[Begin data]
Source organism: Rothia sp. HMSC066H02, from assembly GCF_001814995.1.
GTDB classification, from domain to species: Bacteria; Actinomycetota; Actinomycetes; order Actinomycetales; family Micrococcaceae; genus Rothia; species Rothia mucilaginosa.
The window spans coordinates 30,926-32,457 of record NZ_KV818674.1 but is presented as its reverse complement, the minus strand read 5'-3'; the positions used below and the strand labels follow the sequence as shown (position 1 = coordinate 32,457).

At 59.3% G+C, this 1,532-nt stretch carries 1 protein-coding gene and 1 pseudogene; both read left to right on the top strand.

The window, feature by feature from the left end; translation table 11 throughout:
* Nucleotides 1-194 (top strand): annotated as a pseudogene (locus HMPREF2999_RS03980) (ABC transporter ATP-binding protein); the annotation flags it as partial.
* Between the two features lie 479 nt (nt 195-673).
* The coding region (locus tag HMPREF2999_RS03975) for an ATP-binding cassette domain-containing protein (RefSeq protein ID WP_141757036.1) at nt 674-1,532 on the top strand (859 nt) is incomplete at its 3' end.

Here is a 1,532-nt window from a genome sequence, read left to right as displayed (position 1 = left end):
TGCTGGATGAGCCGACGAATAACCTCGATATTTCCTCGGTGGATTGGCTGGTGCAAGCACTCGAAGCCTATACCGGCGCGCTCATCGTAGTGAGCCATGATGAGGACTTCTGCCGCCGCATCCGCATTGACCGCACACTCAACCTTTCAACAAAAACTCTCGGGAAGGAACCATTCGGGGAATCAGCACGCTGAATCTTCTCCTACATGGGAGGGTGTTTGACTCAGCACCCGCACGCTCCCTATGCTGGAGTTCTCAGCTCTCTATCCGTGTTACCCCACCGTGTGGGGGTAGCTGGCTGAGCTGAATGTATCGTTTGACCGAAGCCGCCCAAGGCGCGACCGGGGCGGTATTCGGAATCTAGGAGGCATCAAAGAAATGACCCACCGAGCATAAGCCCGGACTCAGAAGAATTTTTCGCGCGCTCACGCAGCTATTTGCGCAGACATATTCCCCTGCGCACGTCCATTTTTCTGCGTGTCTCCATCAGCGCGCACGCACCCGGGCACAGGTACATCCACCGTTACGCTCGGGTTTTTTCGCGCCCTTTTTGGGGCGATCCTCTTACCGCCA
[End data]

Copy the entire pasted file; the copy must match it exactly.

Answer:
Source organism: Rothia sp. HMSC066H02, from assembly GCF_001814995.1.
GTDB classification, from domain to species: Bacteria; Actinomycetota; Actinomycetes; order Actinomycetales; family Micrococcaceae; genus Rothia; species Rothia mucilaginosa.
The window spans coordinates 30,926-32,457 of record NZ_KV818674.1 but is presented as its reverse complement, the minus strand read 5'-3'; the positions used below and the strand labels follow the sequence as shown (position 1 = coordinate 32,457).

At 59.3% G+C, this 1,532-nt stretch carries 1 protein-coding gene and 1 pseudogene; both read left to right on the top strand.

The window, feature by feature from the left end; translation table 11 throughout:
* Nucleotides 1-194 (top strand): annotated as a pseudogene (locus HMPREF2999_RS03980) (ABC transporter ATP-binding protein); the annotation flags it as partial.
* Between the two features lie 479 nt (nt 195-673).
* The coding region (locus tag HMPREF2999_RS03975) for an ATP-binding cassette domain-containing protein (RefSeq protein ID WP_141757036.1) at nt 674-1,532 on the top strand (859 nt) is incomplete at its 3' end.

Here is a 1,532-nt window from a genome sequence, read left to right as displayed (position 1 = left end):
TGCTGGATGAGCCGACGAATAACCTCGATATTTCCTCGGTGGATTGGCTGGTGCAAGCACTCGAAGCCTATACCGGCGCGCTCATCGTAGTGAGCCATGATGAGGACTTCTGCCGCCGCATCCGCATTGACCGCACACTCAACCTTTCAACAAAAACTCTCGGGAAGGAACCATTCGGGGAATCAGCACGCTGAATCTTCTCCTACATGGGAGGGTGTTTGACTCAGCACCCGCACGCTCCCTATGCTGGAGTTCTCAGCTCTCTATCCGTGTTACCCCACCGTGTGGGGGTAGCTGGCTGAGCTGAATGTATCGTTTGACCGAAGCCGCCCAAGGCGCGACCGGGGCGGTATTCGGAATCTAGGAGGCATCAAAGAAATGACCCACCGAGCATAAGCCCGGACTCAGAAGAATTTTTCGCGCGCTCACGCAGCTATTTGCGCAGACATATTCCCCTGCGCACGTCCATTTTTCTGCGTGTCTCCATCAGCGCGCACGCACCCGGGCACAGGTACATCCACCGTTACGCTCGGGTTTTTTCGCGCCCTTTTTGGGGCGATCCTCTTACCGCCA